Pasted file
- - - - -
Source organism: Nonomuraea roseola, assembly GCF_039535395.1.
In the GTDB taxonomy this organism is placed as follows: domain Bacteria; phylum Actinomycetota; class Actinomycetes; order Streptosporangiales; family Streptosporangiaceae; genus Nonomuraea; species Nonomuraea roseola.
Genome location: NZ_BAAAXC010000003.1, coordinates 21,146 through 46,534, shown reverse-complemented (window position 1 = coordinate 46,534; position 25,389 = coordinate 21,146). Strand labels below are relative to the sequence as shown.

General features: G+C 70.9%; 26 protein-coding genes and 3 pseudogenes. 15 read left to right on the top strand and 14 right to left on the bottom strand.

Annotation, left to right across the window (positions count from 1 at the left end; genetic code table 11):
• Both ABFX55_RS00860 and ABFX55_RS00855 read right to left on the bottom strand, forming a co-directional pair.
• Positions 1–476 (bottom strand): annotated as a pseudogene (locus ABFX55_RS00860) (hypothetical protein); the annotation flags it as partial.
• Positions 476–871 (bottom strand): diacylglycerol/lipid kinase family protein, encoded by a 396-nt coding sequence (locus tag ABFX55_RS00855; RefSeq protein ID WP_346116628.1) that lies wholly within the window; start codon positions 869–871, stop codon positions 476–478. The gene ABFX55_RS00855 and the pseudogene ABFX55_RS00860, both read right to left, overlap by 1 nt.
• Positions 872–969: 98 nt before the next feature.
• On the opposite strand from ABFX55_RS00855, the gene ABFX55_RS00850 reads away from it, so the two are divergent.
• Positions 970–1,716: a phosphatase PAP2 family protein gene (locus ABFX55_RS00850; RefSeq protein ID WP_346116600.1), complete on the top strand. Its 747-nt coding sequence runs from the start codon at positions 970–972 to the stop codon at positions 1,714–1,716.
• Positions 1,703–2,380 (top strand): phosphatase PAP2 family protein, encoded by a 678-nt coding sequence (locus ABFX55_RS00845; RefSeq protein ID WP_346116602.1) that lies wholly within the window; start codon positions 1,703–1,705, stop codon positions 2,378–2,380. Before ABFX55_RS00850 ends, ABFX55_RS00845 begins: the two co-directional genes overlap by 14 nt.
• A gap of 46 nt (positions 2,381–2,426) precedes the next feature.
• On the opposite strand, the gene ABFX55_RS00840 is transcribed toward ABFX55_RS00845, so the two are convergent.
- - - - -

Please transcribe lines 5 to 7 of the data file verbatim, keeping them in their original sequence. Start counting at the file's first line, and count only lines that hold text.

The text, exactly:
Annotation, left to right across the window (positions count from 1 at the left end; genetic code table 11):
• Both ABFX55_RS00860 and ABFX55_RS00855 read right to left on the bottom strand, forming a co-directional pair.
• Positions 1–476 (bottom strand): annotated as a pseudogene (locus ABFX55_RS00860) (hypothetical protein); the annotation flags it as partial.